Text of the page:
Walled City of Ahmedabad
However for Ahmedabad the Fort wall and the city gates continued to live in psyche of its citizens. The citizens on April 21, 1831, decided to start their own initiatives without waiting for authorities. They began restoring the fort walls, which were severely affected by natural calamities and vandalism.
The citizens of Ahmedabad formed a committee which voluntarily is said to have levied octroi on Ghee. They raised a fund of approximately two and half Lakh Rupees then to restore the city wall. Seeing this the British raj is also said to have spent money in restoring the entire wall in early twentieth century as appreciation.
Wall Fort Ahmedabad
The Fort wall was made of terracotta bricks, lime mortar and external lime plaster and is said to have had 21 stone-clad gates. A 10 km long wall was built surrounding the city's circumference to protect it from invasion. This wall is originally said to have 21 gates and 189 bastions. The gates are beautifully adorned with carvings, calligraphy and even balconies in a few. Most of the 21 darwazas came up during the Mughal period.
Ganesh Darwaza once existed in the area that now survives under the Ellis Bridge, and was used by people to access the banks of the Sabarmati River. The Mahudha Gate was also built in the Panch Kuva area and was used for the transit of goods. The Kharu Gate was erected to give the soldiers an additional post.
Halim Darwaza which is now completely destroyed, once stood in the Shahpur area. This too was used by the soldiers to march through the city from this gate. The Salapas gate that was meant to be used by the Queen's convoy, stood very close to what is the Advance Talkies area in present day.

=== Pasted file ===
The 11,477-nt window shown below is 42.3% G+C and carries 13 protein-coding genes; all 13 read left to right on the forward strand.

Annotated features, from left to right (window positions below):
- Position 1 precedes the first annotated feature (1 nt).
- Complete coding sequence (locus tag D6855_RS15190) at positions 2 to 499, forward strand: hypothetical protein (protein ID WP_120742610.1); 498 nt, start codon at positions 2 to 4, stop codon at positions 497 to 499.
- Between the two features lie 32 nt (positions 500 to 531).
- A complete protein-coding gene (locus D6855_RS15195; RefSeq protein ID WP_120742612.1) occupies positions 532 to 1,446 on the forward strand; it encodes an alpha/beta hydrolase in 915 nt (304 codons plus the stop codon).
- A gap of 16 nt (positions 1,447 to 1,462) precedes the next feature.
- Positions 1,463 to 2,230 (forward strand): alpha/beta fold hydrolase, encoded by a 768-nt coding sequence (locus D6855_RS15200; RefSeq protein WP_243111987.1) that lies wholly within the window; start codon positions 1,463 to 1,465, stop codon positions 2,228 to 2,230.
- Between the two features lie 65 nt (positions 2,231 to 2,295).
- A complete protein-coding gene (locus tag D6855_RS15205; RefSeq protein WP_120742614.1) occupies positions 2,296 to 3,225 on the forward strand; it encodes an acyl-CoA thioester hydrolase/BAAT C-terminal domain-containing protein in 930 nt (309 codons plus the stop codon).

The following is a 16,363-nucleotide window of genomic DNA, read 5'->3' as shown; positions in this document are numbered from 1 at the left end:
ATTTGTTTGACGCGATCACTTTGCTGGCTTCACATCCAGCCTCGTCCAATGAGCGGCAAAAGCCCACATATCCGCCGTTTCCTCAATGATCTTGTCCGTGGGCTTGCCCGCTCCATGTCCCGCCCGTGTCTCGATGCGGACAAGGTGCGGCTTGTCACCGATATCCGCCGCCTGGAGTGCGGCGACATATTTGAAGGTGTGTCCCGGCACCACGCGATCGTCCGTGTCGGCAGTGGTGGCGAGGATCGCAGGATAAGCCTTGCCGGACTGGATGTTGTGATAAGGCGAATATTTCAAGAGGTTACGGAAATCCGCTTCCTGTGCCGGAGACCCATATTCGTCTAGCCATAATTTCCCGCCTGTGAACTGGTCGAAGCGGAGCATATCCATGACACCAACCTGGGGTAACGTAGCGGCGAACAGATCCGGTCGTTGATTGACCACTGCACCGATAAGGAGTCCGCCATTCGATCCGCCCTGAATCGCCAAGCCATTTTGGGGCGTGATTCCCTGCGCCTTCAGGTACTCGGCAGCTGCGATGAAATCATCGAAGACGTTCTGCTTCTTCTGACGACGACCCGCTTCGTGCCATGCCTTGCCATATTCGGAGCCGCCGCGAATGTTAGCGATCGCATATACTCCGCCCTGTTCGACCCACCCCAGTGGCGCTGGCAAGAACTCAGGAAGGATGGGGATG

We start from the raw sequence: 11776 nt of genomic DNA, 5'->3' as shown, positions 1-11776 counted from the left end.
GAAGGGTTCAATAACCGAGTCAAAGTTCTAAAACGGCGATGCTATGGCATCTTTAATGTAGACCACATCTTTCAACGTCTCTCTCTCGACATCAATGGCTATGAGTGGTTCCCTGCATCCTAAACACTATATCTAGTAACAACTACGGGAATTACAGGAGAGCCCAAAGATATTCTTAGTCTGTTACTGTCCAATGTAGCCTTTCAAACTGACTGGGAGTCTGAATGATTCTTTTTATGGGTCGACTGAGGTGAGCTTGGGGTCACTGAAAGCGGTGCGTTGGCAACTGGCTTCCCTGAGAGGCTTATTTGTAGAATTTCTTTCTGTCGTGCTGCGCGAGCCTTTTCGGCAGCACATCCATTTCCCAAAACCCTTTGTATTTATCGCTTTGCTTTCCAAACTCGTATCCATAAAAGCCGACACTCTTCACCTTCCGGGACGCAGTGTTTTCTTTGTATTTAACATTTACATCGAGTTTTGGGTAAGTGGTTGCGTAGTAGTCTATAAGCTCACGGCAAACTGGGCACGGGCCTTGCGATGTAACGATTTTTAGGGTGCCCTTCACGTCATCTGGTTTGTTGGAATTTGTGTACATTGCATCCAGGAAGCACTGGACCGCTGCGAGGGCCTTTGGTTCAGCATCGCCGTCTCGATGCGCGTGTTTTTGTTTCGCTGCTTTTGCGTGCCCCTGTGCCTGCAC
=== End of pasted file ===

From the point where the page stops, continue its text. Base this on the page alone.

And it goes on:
The Sarangpur Darwaza is was used as an entry and exit to for the people. Shahpur darwaza lead people to the Sabarmati River. The Astodia darwaza served as a key trading entry for the city. Dyes used to be brought into the city using this point. The Bhadra darwaza was used by the rulers of other states to enter the city of Ahmedabad. The Dilli (Delhi) Darwaza, true to its name was the exit point leading to the city of Delhi; while the Jamalpur Darwaza was the exit point leading to Vadodara and other cities.
While the Khanejahan was an emergency exit from the city, the Khanpur Darwaza was entrance to king’s garden. The Prem Darwaza was used for the carriage of goods coming and going out of the city. It was primarily used by the traders. The Raipur darwaza was used by commoners to enter and exit the city.
The teen darwaza used to lead the people to the market space while the Dariapur Darwaza was used by the infantry. The soldiers and their convoys used the Dariapur gate to enter and exit the city. The Kalupur Darwaza was used to bring in the food supplies to the city. The Raikhad Darwaza was used by the people to access the Sabarmati. The Panch Kuwa Darwaza was built much later, when the city started expanding.
The Lal Darwaza once was there in front of the Siddi Sayyed Jali. Today, you wont find any trace of the gate.
Quick Facts:Location: Spread all over the Old City area.
How to reach the gates: Most gates are in walking distance to each other. You may use a rickshaw too.
Open: Accessible all seven days of the week. Can be visited at any hour of the day.
Entry fees: Admission is free
Photography charges: Nil
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